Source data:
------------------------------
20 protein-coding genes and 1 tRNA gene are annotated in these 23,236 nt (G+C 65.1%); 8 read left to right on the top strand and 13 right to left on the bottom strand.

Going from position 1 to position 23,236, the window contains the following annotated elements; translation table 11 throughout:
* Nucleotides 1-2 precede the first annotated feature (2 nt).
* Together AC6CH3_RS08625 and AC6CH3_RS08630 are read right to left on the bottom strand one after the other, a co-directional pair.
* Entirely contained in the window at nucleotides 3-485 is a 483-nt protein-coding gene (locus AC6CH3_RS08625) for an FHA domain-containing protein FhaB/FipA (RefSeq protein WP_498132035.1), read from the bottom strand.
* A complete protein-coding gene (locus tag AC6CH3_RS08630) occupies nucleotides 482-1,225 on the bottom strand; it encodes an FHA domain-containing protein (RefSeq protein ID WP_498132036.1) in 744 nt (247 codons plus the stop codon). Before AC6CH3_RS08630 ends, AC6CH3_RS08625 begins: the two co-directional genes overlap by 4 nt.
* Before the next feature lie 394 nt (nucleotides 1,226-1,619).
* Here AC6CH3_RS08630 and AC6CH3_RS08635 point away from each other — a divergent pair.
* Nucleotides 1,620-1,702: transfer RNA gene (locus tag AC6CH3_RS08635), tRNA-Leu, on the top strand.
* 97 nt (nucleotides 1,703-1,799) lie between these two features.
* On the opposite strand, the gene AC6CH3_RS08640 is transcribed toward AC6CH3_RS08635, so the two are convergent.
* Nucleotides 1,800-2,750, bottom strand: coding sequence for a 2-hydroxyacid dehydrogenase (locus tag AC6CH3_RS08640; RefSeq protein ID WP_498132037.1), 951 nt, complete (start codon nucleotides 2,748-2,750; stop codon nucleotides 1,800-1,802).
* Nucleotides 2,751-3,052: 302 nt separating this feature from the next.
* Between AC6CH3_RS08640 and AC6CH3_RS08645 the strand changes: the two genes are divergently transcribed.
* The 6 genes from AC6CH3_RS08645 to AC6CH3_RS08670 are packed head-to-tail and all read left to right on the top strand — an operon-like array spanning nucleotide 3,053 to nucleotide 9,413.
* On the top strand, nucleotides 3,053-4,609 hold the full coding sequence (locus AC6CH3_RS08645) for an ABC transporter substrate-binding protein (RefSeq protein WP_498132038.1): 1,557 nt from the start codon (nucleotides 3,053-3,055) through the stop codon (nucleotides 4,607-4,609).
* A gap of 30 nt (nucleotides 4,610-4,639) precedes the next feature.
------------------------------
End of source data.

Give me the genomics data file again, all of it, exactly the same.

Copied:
20 protein-coding genes and 1 tRNA gene are annotated in these 23,236 nt (G+C 65.1%); 8 read left to right on the top strand and 13 right to left on the bottom strand.

Going from position 1 to position 23,236, the window contains the following annotated elements; translation table 11 throughout:
* Nucleotides 1-2 precede the first annotated feature (2 nt).
* Together AC6CH3_RS08625 and AC6CH3_RS08630 are read right to left on the bottom strand one after the other, a co-directional pair.
* Entirely contained in the window at nucleotides 3-485 is a 483-nt protein-coding gene (locus AC6CH3_RS08625) for an FHA domain-containing protein FhaB/FipA (RefSeq protein WP_498132035.1), read from the bottom strand.
* A complete protein-coding gene (locus tag AC6CH3_RS08630) occupies nucleotides 482-1,225 on the bottom strand; it encodes an FHA domain-containing protein (RefSeq protein ID WP_498132036.1) in 744 nt (247 codons plus the stop codon). Before AC6CH3_RS08630 ends, AC6CH3_RS08625 begins: the two co-directional genes overlap by 4 nt.
* Before the next feature lie 394 nt (nucleotides 1,226-1,619).
* Here AC6CH3_RS08630 and AC6CH3_RS08635 point away from each other — a divergent pair.
* Nucleotides 1,620-1,702: transfer RNA gene (locus tag AC6CH3_RS08635), tRNA-Leu, on the top strand.
* 97 nt (nucleotides 1,703-1,799) lie between these two features.
* On the opposite strand, the gene AC6CH3_RS08640 is transcribed toward AC6CH3_RS08635, so the two are convergent.
* Nucleotides 1,800-2,750, bottom strand: coding sequence for a 2-hydroxyacid dehydrogenase (locus tag AC6CH3_RS08640; RefSeq protein ID WP_498132037.1), 951 nt, complete (start codon nucleotides 2,748-2,750; stop codon nucleotides 1,800-1,802).
* Nucleotides 2,751-3,052: 302 nt separating this feature from the next.
* Between AC6CH3_RS08640 and AC6CH3_RS08645 the strand changes: the two genes are divergently transcribed.
* The 6 genes from AC6CH3_RS08645 to AC6CH3_RS08670 are packed head-to-tail and all read left to right on the top strand — an operon-like array spanning nucleotide 3,053 to nucleotide 9,413.
* On the top strand, nucleotides 3,053-4,609 hold the full coding sequence (locus AC6CH3_RS08645) for an ABC transporter substrate-binding protein (RefSeq protein WP_498132038.1): 1,557 nt from the start codon (nucleotides 3,053-3,055) through the stop codon (nucleotides 4,607-4,609).
* A gap of 30 nt (nucleotides 4,610-4,639) precedes the next feature.